[ OUR OPINION ]
THE City Council's approval this week of lease-to-fee conversions of three condominium buildings isn't the final word on the contentious issue. Left unresolved by the body, most of whose members are at the end of their terms, are measures to correct flaws in the ordinance that controls the process by which such properties change hands.
exceed citys reach
THE ISSUEThe Honolulu City Council approves the request of owners at three condominiums to purchase land in fee.
The courts have upheld leasehold conversion as a worthy public purpose and lessees have expected that they would have the opportunity to buy their fees. However, landowners -- many of whom hold small parcels and some of whom provide charitable services -- contend that they, too, serve a public purpose.
The recent conflict about conversions originated when the Hawaii Supreme Court pointed to a mistake in the wording of the ordinance. The intent was to allow conversions if either 25 owner-occupants or 50 percent of owner-occupied units sought them. However, the court ruled that, as worded, the ordinance required that 50 percent of all unit owners, regardless of whether they lived in the condominiums, were required to initiate conversion.
The ruling gave landowners an opening to argue whether public purpose was best being served, as was the intent of the Hawaii Land Reform Act of 1967 on which the ordinance is predicated. The act allowed lessees of free-standing homes to acquire the land under their homes in the belief that home ownership is good public policy. It was aimed at powerful land trusts, such as the then-Bishop Estate, which had been seen as an institution that enriched its officials while lagging in its mission to educate Hawaiian children.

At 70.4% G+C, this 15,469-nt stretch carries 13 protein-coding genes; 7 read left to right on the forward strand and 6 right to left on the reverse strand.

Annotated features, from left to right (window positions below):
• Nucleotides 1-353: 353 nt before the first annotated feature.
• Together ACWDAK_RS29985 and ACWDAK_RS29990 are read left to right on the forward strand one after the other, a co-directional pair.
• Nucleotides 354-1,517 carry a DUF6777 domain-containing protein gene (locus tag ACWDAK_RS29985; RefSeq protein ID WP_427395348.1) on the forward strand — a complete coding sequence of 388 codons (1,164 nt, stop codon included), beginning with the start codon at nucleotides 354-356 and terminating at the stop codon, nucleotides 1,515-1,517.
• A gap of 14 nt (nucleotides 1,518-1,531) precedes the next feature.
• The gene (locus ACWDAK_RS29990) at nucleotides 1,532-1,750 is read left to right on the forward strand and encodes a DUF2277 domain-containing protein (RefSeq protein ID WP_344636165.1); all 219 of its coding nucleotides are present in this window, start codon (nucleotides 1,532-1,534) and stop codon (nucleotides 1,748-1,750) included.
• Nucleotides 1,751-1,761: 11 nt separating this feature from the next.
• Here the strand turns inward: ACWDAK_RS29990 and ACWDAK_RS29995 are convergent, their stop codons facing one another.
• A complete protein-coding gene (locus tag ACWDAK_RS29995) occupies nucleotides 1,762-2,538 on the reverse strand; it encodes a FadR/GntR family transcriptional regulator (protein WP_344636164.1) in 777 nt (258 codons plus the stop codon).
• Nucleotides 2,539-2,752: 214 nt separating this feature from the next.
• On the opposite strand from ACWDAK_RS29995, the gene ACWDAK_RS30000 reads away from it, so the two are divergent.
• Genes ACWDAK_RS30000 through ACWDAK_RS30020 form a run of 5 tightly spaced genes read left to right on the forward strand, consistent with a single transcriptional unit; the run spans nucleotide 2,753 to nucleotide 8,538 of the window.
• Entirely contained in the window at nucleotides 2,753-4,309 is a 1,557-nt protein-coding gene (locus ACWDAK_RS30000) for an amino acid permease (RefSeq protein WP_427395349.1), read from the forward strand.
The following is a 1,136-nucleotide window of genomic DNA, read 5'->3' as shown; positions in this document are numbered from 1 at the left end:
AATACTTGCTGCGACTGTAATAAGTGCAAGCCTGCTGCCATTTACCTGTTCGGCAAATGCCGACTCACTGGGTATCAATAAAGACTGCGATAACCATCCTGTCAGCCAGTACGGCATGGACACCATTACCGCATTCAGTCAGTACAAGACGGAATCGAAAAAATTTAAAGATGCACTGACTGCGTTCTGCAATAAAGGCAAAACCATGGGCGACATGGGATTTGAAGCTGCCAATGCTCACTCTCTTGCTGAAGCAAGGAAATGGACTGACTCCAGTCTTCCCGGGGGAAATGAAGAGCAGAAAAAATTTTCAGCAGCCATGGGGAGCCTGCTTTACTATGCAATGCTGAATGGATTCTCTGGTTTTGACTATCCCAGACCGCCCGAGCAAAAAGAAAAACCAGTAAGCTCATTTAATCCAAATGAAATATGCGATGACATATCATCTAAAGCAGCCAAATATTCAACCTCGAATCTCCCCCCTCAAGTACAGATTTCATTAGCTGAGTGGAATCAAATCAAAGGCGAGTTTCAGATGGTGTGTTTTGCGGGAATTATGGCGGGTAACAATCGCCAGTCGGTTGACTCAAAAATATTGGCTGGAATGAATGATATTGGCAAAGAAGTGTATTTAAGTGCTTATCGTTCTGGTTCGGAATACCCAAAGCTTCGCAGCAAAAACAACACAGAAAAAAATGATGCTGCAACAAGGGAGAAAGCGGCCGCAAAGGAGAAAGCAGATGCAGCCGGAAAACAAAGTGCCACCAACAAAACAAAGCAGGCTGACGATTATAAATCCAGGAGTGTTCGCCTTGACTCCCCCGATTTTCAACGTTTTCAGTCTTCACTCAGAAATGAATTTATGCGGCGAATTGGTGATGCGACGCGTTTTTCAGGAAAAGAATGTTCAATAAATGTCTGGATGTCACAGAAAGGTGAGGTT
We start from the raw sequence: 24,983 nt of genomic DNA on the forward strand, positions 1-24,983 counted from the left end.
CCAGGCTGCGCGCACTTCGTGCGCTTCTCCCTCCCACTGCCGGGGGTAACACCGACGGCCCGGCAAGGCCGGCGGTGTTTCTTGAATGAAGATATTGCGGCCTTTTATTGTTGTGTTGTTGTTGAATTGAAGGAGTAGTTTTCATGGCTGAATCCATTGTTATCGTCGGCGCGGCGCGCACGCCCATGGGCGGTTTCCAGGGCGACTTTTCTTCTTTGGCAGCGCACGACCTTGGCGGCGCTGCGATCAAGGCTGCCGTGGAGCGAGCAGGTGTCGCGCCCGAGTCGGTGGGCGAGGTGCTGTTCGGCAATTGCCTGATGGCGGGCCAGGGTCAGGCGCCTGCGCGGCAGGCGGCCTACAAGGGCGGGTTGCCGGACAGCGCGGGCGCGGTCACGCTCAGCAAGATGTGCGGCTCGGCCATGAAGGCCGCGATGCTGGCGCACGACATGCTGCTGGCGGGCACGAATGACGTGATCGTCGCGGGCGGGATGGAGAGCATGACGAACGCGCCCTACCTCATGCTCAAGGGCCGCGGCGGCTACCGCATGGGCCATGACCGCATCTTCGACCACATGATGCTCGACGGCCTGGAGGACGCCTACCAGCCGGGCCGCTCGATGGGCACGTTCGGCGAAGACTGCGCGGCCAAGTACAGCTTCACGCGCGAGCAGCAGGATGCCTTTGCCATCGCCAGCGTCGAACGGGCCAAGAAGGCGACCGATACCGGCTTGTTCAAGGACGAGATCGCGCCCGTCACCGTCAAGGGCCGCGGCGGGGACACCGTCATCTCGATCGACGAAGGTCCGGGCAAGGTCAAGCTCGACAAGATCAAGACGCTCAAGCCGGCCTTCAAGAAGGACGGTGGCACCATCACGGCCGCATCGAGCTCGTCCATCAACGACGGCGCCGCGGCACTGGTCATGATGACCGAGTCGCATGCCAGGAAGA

Although the estate -- now called Kamehameha Schools to reflect its shift toward its obligation to education -- was forced to sell some of its vast land holdings, it retains property where leased condominiums stand, as do other trusts and landowners, large and small. Some, such as the First United Methodist Church, use lease income to provide worthwhile social services, such as food banks and preschools. The nonprofit Queen Liliuokalani Trust, which owns a Waikiki building, funds more than 300 social programs in part from revenues derived from lease interest fees.
Many condominium owners, particularly older people, may suffer hardship if fees are raised when their leases expire; many want the security of owning their homes in full. Others stand to profit in selling their units after conversion, as did many homeowners during the 1980s. Because there is no mechanism to discourage this, conversion in the name of public good loses some luster.
The Council has deferred action on fixing the flawed ordinance partly because of emotional pleas from landowners and Hawaiian trusts, who view land as valuable not only in terms of monetary worth, but as their legacy. That is difficult to dispute; however, the law and court judgments support the lessees' position. Both sides have profound arguments and it is unclear how a satisfactory compromise could be reached.
Some have argued to the Council that the Land Reform Act has outlived its goal. If that is their belief, they may do better to shift their efforts toward revision of the act because it is the groundwork for the city's ordinance. However, the Council properly observes that the law stands and, as guardians of public policy, must move ahead on legitimate leasehold conversions.
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